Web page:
Medical doctors at Ghent University Hospital reasoned that patients with intermittent claudication might have low levels of vitamin C (ascorbic acid), a primary defense against oxidative stress. Intermittent claudication is a cramping pain induced by exercise (walking) and relieved by rest. It is caused by an inadequate supply of blood to the affected muscles and is most often a result of atherosclerosis. There is now considerable evidence that atherosclerosis is caused by a continual low-grade inflammation and the resulting oxidative stress. Their study involved 85 patients with peripheral arterial disease (PAD), the cause of intermittent claudication, 106 patients with high blood pressure, but no PAD and 113 age-matched healthy subjects. The analysis of fasting blood samples from all the participants showed that PAD patients had low serum vitamin C concentrations. Fifty-two per cent had concentrations below the lower reference limit of 28.4 micromol/L and 14 per cent had a clinical vitamin C deficiency. Vitamin C levels were normal in the healthy subjects and in the patients with hypertension. The researchers noted that smokers had vitamin C levels that were about 40 per cent lower than those found in non-smokers. They conclude that the vitamin C deficiency found in PAD patients is due to their increased level of oxidative stress (low-grade inflammation). They point out that a recent clinical trial found that antioxidant supplementation may prevent cardiovascular events in PAD patients, but does not improve walking distance.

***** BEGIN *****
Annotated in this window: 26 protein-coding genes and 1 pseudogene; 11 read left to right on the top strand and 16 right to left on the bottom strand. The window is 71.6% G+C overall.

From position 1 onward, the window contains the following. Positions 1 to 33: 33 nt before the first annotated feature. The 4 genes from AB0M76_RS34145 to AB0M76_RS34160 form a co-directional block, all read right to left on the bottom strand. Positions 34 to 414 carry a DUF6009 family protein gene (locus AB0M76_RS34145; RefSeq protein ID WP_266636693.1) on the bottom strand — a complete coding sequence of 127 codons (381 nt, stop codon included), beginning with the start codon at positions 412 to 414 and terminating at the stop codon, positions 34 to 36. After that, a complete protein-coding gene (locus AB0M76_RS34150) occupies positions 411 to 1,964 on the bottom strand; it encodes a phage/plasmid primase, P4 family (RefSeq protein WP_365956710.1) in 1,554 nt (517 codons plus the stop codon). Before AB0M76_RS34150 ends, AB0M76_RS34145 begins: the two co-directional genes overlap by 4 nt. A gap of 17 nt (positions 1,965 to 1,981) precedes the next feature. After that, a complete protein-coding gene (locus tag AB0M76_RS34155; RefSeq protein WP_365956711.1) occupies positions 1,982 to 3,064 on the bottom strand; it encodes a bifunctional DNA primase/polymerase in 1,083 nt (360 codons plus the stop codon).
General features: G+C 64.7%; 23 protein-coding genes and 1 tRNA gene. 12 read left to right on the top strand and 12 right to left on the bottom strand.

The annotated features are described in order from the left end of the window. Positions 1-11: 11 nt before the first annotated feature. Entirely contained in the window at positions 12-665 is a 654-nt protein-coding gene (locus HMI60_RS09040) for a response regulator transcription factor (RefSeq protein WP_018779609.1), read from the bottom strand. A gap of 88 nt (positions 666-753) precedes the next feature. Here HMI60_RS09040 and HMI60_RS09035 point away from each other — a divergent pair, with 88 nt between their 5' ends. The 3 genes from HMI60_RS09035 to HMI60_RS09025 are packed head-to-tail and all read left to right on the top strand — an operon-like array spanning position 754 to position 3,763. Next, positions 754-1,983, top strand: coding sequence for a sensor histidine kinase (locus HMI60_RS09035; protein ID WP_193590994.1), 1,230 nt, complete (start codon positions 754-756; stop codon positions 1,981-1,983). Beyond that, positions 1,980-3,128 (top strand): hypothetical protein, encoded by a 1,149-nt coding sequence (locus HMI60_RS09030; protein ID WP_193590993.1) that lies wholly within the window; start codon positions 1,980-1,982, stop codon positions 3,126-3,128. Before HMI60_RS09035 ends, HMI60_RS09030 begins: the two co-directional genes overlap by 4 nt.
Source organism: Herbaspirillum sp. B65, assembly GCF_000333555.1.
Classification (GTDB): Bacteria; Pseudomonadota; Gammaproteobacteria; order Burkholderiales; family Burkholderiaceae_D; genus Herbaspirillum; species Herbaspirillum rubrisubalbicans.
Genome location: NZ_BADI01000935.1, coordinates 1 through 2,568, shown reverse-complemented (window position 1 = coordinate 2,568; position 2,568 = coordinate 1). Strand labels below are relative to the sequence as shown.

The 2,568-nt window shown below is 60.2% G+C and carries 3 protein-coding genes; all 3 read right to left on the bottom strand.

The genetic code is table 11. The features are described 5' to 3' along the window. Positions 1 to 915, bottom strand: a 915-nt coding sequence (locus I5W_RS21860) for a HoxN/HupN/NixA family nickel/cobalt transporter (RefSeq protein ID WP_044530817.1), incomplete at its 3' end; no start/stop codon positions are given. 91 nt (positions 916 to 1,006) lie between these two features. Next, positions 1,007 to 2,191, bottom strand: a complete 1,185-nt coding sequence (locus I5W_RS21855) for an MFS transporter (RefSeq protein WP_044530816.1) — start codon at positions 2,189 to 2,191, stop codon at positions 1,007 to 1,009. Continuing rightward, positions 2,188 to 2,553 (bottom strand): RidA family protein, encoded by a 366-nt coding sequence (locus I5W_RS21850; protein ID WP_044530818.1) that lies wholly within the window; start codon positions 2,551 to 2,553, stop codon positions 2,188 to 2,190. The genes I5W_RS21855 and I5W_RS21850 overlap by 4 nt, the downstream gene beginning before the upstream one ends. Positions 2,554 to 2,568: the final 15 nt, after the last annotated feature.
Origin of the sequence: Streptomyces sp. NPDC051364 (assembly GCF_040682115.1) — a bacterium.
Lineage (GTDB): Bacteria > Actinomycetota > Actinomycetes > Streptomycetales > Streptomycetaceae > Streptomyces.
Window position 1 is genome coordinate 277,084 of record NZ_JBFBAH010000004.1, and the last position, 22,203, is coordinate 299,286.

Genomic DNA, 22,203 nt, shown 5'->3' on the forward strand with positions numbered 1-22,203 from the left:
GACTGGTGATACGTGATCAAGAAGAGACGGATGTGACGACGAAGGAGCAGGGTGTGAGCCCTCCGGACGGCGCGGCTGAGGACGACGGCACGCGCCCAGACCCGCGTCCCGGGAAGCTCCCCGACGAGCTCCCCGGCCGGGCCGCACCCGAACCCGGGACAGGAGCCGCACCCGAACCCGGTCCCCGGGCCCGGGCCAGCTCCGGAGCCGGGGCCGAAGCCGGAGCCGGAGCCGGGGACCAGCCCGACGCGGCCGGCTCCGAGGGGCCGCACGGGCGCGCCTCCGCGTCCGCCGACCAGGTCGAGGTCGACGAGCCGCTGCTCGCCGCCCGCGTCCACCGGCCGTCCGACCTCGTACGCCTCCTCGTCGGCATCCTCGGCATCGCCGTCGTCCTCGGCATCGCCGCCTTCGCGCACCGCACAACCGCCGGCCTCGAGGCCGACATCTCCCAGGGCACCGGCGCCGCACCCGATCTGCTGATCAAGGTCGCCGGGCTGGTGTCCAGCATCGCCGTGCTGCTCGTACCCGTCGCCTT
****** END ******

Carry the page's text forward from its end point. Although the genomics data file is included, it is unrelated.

Langlois, Michel, et al. Serum vitamin C concentration is low in peripheral arterial disease and is associated with inflammation and severity of atherosclerosis. Circulation, Vol. 103, April 10, 2001, pp. 1863-68